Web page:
Saturday, November 22, 2014


Kyoto received the bonsai tree as a wedding gift from her Auntie Saachi two days before she left her home.  It was a sweeping tree, stretching its branches from the pot and reaching for an imaginary sea that waited for it beyond the boundaries of its own soil.  As Kyoto held the glazed green pot in her hands, she remembered its significance.   

“Does she speak?” Aunt Saachi was waiting for the girl to express appreciation.  Her niece’s shy manners were no excuse for rude behavior.  Yoko, Kyoto’s mother nudged the girl gently. 

“Say something,” she whispered.

Kyoto wondered if the tree was to come with her when she left the home. It didn’t matter at this point; she knew she would have to be grateful regardless.  “Thank you, Aunt Saachi.”

The old aunt blinked her eyes and nodded, satisfied with the forced gratitude.  “Of course you have taught her how to care for a bonsai tree, haven’t you?”

Yoko smiled and nodded.  “We have learned from Mr. Ukiyo.  He lives in apartment six-A.”

Aunt Saachi wrinkled her nose.  “That man!”

Kyoto and her mother looked at each other; Yoko stifled a smile.   Aunt Saachi didn’t care for the apartment dwellers, but especially for their gardening neighbor.  A Korean war veteran, Mr. Ukiyo had been shot in the leg four decades ago, a world away from home.  He was nearly abandoned by his own troops because they failed to realize he was one of their own.  After the war he returned to San Francisco a more anxious version of his previous self.  He began the terrace garden to bring peace to his inner world, he once told Kyoto.   His outdoor balcony had an extensive array of potted plants, especially bonsai trees.  It certainly was a place of peace.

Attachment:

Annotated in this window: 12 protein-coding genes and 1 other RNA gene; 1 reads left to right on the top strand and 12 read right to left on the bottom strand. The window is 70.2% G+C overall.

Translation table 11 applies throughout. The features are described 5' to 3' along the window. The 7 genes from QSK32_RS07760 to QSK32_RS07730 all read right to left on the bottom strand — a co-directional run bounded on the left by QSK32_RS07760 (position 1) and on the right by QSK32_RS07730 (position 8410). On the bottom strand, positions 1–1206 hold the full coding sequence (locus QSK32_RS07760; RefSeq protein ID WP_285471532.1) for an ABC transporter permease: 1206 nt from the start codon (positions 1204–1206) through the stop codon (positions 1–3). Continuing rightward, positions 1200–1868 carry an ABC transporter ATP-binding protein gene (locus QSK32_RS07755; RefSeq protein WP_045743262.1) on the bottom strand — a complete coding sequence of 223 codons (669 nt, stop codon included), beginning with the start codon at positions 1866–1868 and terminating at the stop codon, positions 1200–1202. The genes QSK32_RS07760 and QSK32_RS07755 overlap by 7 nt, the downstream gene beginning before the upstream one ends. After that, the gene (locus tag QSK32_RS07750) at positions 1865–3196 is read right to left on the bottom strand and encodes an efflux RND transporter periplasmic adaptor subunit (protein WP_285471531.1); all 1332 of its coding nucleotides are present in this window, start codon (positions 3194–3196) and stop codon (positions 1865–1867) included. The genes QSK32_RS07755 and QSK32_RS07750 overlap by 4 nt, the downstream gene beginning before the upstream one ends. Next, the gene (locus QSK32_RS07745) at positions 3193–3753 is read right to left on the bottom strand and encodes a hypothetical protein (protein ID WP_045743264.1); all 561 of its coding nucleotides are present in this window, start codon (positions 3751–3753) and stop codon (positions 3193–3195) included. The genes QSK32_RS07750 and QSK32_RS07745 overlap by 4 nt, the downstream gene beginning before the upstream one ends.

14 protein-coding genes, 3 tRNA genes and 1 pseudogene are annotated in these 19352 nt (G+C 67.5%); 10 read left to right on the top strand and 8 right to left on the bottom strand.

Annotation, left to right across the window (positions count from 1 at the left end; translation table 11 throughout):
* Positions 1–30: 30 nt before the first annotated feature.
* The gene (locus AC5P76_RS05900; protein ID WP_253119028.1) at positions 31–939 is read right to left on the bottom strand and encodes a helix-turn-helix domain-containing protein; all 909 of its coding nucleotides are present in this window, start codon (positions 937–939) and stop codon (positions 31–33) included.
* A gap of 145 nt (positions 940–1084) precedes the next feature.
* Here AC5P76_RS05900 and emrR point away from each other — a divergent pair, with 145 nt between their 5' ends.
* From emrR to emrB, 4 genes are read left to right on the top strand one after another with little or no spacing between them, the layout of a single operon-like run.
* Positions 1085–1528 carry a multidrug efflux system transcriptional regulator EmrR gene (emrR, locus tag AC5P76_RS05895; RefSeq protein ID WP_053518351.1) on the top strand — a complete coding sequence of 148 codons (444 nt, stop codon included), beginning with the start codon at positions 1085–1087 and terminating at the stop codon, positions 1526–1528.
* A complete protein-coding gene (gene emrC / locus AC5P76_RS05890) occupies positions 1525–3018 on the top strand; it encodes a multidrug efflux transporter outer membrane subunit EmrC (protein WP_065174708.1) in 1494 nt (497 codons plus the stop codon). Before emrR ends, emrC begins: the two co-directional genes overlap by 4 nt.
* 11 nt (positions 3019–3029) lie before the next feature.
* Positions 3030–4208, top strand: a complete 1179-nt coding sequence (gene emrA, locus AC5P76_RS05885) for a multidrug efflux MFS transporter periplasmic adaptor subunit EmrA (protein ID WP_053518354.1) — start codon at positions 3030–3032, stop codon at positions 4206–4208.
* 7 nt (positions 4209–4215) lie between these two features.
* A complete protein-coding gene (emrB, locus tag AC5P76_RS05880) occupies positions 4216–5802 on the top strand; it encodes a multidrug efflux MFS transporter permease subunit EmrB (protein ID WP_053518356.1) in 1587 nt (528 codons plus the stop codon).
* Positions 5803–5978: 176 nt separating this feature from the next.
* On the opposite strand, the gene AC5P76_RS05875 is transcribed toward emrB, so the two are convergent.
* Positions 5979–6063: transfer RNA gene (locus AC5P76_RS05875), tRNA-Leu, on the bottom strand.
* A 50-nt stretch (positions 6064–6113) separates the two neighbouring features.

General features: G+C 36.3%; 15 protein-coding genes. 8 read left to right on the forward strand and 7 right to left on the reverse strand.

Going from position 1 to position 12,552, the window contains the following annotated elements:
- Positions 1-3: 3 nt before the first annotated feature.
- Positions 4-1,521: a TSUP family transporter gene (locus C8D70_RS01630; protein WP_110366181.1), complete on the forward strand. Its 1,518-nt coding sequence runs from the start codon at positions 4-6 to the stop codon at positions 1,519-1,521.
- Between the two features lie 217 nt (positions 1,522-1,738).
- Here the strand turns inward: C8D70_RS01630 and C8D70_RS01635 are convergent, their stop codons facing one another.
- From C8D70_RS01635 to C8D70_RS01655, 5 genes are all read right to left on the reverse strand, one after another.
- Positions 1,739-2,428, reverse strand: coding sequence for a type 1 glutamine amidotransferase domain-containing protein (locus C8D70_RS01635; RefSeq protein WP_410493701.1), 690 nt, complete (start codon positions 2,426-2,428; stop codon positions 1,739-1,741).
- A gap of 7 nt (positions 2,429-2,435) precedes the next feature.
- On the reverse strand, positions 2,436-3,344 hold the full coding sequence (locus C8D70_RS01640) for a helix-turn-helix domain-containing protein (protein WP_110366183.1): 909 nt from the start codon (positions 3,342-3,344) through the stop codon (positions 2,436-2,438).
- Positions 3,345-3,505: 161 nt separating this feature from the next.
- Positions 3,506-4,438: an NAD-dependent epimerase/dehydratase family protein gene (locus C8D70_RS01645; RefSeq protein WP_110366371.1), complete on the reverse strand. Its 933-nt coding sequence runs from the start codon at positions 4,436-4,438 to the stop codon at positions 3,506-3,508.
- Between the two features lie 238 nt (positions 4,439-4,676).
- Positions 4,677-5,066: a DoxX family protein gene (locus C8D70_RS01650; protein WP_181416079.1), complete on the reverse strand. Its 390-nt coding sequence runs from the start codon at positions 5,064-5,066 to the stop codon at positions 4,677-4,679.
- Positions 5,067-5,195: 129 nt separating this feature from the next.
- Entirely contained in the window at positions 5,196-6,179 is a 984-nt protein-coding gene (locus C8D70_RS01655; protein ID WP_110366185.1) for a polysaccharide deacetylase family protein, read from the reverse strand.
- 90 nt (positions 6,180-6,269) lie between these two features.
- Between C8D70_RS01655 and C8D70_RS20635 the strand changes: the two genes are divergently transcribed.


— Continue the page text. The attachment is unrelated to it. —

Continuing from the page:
“He was a farmer in the homeland, was he not?” Auntie Saachi knew him only from the elevator, where he greeted her, stooped over and humbly dressed in jeans with dirty knees.  “I can see the grime beneath his fingernails when he pushes the buttons.  I take my handkerchief out to push them again after he has been in there!”

“I believe Mr. Ukiyo was born here, Aunt,” Yoko said, thoughtfully.  She turned her head toward the light that shone through the front window.  Her hair had been rolled into a neat bun at the nape of her neck in the morning and still cooperated with her fastidious attire.  Yoko’s gold dress ensemble had been chosen and worn to honor her Auntie’s visit.  As much as she looked elegant, Yoko’s Auntie Saachi looked even more so.  Nearly eighty-five years old, the woman still wore the most fashionable contemporary clothes, purchased by a personal shopper from Sak’s and Neiman Marcus.  Her features were still stunning, her chiseled face impeccably dusted with powder and rouge.  Her lips, a strawberry floating in a saucer of cream, were pursed with just the right amount of disdain as she considered her grand-niece.

“Are you ready to be a wife?” she asked Kyoto.  The girl sat still, trying to breathe steadily as she held the tree in both hands.  She looked at her Aunt’s thinly veiled arrogance, knowing she wasn’t ready; she wasn’t nearly ready to be a wife.  She might never be enough of a person to be a mate to anybody.  The air grew warmer and the girl cradled the tree close to her chest, suddenly hoping that she might steal away from the tense meeting and retreat to her neighbor’s house.  Mr. Ukiyo would tell her the story of the sweeping bonsai again.  It would be just what she needed to hear; a significant story that would assist her in leaving her home of twenty-eight years.

“I am as ready as I can be, Aunt,” she answered, her voice wavering. 

“Well, don’t expect music,” Auntie Saachi leaned forward and rapped on the glass top of the dining room table twice. 

The table echoed under her Aunt’s voice.  Yoko looked carefully toward her daughter, hoping she would not be silent.